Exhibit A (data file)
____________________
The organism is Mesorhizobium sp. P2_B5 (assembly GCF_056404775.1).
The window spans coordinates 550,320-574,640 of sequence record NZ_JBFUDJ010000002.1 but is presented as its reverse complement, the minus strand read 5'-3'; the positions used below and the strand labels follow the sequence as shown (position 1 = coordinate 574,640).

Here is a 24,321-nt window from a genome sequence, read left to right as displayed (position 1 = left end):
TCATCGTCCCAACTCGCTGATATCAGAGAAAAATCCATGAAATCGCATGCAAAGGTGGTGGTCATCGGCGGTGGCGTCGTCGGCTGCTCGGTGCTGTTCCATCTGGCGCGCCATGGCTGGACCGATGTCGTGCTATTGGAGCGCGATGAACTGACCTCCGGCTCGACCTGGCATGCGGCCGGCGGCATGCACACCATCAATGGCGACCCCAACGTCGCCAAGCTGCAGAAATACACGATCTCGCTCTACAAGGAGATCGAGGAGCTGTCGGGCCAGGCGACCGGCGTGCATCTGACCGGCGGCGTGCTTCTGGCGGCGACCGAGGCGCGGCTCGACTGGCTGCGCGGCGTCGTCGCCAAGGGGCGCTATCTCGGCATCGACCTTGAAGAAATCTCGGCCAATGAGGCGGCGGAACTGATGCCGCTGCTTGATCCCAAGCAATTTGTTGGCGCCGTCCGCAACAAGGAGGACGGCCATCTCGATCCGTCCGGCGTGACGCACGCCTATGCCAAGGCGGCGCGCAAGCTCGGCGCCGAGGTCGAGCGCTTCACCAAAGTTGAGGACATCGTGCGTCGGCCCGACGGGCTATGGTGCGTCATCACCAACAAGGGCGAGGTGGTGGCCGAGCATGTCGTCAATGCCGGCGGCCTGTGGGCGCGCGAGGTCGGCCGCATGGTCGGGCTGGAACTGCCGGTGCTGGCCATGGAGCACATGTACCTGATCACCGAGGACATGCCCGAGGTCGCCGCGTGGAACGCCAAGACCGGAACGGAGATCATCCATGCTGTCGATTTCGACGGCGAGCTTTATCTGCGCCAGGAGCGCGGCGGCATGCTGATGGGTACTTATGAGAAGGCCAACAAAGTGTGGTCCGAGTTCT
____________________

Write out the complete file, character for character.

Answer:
The organism is Mesorhizobium sp. P2_B5 (assembly GCF_056404775.1).
The window spans coordinates 550,320-574,640 of sequence record NZ_JBFUDJ010000002.1 but is presented as its reverse complement, the minus strand read 5'-3'; the positions used below and the strand labels follow the sequence as shown (position 1 = coordinate 574,640).

Here is a 24,321-nt window from a genome sequence, read left to right as displayed (position 1 = left end):
TCATCGTCCCAACTCGCTGATATCAGAGAAAAATCCATGAAATCGCATGCAAAGGTGGTGGTCATCGGCGGTGGCGTCGTCGGCTGCTCGGTGCTGTTCCATCTGGCGCGCCATGGCTGGACCGATGTCGTGCTATTGGAGCGCGATGAACTGACCTCCGGCTCGACCTGGCATGCGGCCGGCGGCATGCACACCATCAATGGCGACCCCAACGTCGCCAAGCTGCAGAAATACACGATCTCGCTCTACAAGGAGATCGAGGAGCTGTCGGGCCAGGCGACCGGCGTGCATCTGACCGGCGGCGTGCTTCTGGCGGCGACCGAGGCGCGGCTCGACTGGCTGCGCGGCGTCGTCGCCAAGGGGCGCTATCTCGGCATCGACCTTGAAGAAATCTCGGCCAATGAGGCGGCGGAACTGATGCCGCTGCTTGATCCCAAGCAATTTGTTGGCGCCGTCCGCAACAAGGAGGACGGCCATCTCGATCCGTCCGGCGTGACGCACGCCTATGCCAAGGCGGCGCGCAAGCTCGGCGCCGAGGTCGAGCGCTTCACCAAAGTTGAGGACATCGTGCGTCGGCCCGACGGGCTATGGTGCGTCATCACCAACAAGGGCGAGGTGGTGGCCGAGCATGTCGTCAATGCCGGCGGCCTGTGGGCGCGCGAGGTCGGCCGCATGGTCGGGCTGGAACTGCCGGTGCTGGCCATGGAGCACATGTACCTGATCACCGAGGACATGCCCGAGGTCGCCGCGTGGAACGCCAAGACCGGAACGGAGATCATCCATGCTGTCGATTTCGACGGCGAGCTTTATCTGCGCCAGGAGCGCGGCGGCATGCTGATGGGTACTTATGAGAAGGCCAACAAAGTGTGGTCCGAGTTCT